It wasn’t long ago that U.S. car buyers thought more always was better when it came to cylinders. Ford’s new 1.0L EcoBoost proves good things really do come in small packages. It’s not the first 3-cyl. engine to be offered in the U.S., but it is the first one that truly is fun to drive.

So-called triples long have been admired in the motorcycle world for their compact dimensions and distinctive tailpipe howl, but their reputation in U.S. cars is not good.

In the 1980s and 1990s, they were synonymous with thrashy, underpowered econoboxes.   

We’ve pointed out many times that given the strict cost constraints, developing a great engine for entry-level vehicles can be more challenging than creating one for a new luxury car. What engineers and designers accomplished with this little gem needs to be recognized.

First, they created an attractive value proposition by offering a highway fuel-economy rating of 45 mpg (5.2 L/100 km) on the Ford Fiesta. Then they made it as powerful as conventional engines 50% bigger. Thanks to gasoline direct injection combined with turbocharging, it makes 123 hp and 148 lb.-ft. (200 Nm) of torque per liter. That is gold-standard specific output for any engine, let alone an entry-level powerplant.

Ford also found an elegant solution to a problem that plagues all inherently unbalanced 3-cyl. engines: a pitch and yaw motion that creates vibration and a booming noise. Usually balance shaft technology is used to counteract this rocking motion, but it adds significant cost, weight and friction; plus it hurts fuel efficiency.

Instead of a balance shaft, engineers intentionally “unbalanced” the flywheel and crank pulley in conjunction with optimizing the engine mounts to offset the engine shaking forces.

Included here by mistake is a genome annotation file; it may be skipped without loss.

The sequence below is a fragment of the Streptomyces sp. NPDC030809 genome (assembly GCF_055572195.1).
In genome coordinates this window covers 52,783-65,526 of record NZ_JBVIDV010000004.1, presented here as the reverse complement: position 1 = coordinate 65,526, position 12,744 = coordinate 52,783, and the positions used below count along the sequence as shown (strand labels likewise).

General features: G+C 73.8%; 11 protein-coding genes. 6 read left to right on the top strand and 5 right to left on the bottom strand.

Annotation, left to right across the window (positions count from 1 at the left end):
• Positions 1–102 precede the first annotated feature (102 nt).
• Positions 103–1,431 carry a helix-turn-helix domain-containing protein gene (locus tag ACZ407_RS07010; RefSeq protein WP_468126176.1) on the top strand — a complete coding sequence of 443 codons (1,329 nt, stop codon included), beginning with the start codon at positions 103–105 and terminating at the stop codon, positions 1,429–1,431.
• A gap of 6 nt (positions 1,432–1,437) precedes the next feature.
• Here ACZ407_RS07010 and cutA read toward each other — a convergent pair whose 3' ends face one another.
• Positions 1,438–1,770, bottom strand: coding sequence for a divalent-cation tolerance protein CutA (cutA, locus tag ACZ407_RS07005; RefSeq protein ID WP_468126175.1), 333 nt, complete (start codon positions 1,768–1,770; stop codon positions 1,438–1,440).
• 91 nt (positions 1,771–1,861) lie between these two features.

Then engineers hit the ball out of the park when they made this 3-cyl. desirable rather than just acceptable. It has high peak torque at low rpm, but it also likes to rev freely and has a robust exhaust note, making it fun to run through the gears. You don’t expect this kind of driving pleasure from a car with a base price slightly more than $16,000.

“I would be happy with this engine,” says one WardsAuto editor. “One of the best-sounding entry-level engines I’ve ever heard,” comments another.

In addition, this mighty little engine is loaded with advanced technology, including variable cam timing on both intake and exhaust valves and high fuel injection pressures up to 2,176 psi (150 bar). Combined with 6-hole solenoid injectors, the fuel-management system allows multiple injections per combustion event to optimize efficiency.

It all adds up to a lot of engineering and performance in a very compact package and it is a perfect way to reintroduce a new generation of 3-cyl. car engines to a skeptical American audience.

We are giving the 1.0L Ford EcoBoost an award, but we know several automakers gearing up 3 cyls. for the U.S. that should at least send Ford a thank you note.

dwinter@wardauto.com